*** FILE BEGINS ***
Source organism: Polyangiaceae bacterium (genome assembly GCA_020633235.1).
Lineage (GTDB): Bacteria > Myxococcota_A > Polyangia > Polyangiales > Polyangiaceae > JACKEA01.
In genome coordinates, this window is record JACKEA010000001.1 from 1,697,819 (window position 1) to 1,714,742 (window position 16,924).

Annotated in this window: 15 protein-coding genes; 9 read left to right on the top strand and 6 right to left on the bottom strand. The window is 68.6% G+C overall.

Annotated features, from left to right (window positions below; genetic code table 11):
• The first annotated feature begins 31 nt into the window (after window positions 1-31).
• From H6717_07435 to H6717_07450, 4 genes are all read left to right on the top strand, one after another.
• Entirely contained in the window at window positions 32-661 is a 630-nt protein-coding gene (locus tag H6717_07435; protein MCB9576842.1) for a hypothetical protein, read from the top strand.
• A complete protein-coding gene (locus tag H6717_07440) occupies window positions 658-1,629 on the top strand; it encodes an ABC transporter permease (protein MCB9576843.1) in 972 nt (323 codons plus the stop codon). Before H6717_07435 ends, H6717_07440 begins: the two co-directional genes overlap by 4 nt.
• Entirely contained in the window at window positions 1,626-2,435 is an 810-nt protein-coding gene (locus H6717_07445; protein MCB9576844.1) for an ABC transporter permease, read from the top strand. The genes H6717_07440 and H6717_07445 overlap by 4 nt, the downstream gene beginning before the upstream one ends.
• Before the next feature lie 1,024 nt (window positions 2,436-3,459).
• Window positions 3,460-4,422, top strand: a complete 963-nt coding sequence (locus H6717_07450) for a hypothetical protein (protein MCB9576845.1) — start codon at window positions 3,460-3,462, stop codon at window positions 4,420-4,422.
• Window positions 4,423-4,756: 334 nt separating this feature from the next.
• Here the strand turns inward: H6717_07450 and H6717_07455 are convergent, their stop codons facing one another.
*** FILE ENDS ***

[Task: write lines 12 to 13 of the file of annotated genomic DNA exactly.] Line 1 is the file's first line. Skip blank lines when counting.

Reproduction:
• Window positions 3,460-4,422, top strand: a complete 963-nt coding sequence (locus H6717_07450) for a hypothetical protein (protein MCB9576845.1) — start codon at window positions 3,460-3,462, stop codon at window positions 4,420-4,422.
• Window positions 4,423-4,756: 334 nt separating this feature from the next.